This thesis investigates the financial and managerial implications of data breaches, and as such, its purposes are multiple. Using an event study framework, the financial implications of data breaches are investigated by analysing stock returns for a sample of breached publicly traded companies in both the short and long term. This leads to conclusions on the financial risk companies are facing by storing consumer data, making it increasingly relevant to explore how to strategically manage a data breach should it ensue. That perspective is gauged using a case study of select data breaches and their implications. This thesis finds that investors initially react negatively to the disclosure of a data breach, expecting significant direct and indirect costs to follow. However, these negative financial implications are not expected to be sustained in the long term. A month after the first disclosure of a data breach, no significant financial implications can be found on average. Even still, there are select companies that show to still be severely affected after a month, and these companies also significantly underperform the market over the course of a full year following the first disclosure. However, it shows difficult to predict both the initial and long term financial implications of a data breach by the quantitative and categorical ramifications of the breach. Only the number of customer records compromised offers significant explanatory value, validating an assumption that the financial implications are largely related to indirect costs from the breach. Resultantly, how companies and managers handle the first disclosure and aftermath of the breach is very important. The case study analysis finds that when facing a data breach, managers should refrain from trying to subvert media framing of the crisis and take responsibility for events, rather than frame themselves as a victim if they wish to curtail the negative impact of the breach, furthermore, manager’s should ensure that their communication strategy is consistent with actions taken in the wake of a breach to avoid sending mixed messages regarding their commitments to consumers. Lastly, this thesis proposes that managers may historically have lacked financial incentives to prioritise data security, as the expected long-term impact is insignificant. This is concluded to be likely to change with the impending General Data Protection Regulation. The regulation escalates the potential direct and indirect costs associated with a data breach, and also further allows governments to penalise companies for not taking appropriate security measures even if a data breach does not happen.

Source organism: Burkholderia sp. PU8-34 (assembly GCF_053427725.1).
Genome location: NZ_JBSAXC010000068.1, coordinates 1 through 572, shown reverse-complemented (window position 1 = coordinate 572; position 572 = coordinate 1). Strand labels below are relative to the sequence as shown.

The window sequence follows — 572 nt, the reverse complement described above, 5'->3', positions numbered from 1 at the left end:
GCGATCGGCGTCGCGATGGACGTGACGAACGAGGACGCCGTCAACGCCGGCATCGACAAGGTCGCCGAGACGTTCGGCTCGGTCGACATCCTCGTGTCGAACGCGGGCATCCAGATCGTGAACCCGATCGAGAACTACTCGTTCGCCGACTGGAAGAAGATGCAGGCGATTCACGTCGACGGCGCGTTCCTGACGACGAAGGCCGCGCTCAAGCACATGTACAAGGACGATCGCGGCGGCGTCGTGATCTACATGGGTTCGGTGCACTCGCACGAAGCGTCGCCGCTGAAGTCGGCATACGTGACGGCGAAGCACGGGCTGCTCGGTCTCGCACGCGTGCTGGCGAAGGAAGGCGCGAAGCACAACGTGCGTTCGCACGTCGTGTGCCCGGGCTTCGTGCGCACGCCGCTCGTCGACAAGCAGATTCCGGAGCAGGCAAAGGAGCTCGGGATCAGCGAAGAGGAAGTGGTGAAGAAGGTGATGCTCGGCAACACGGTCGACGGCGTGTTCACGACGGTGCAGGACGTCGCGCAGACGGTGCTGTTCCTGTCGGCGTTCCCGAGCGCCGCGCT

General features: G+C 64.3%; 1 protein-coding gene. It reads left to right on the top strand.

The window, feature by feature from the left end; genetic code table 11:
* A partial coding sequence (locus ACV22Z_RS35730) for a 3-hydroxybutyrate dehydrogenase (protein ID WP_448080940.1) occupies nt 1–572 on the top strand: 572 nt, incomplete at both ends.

|Educations||MSc in International Marketing and Management, (Graduate Programme) Final ThesisMSc in Finance and Investments, (Graduate Programme) Final Thesis|
|Number of pages||142|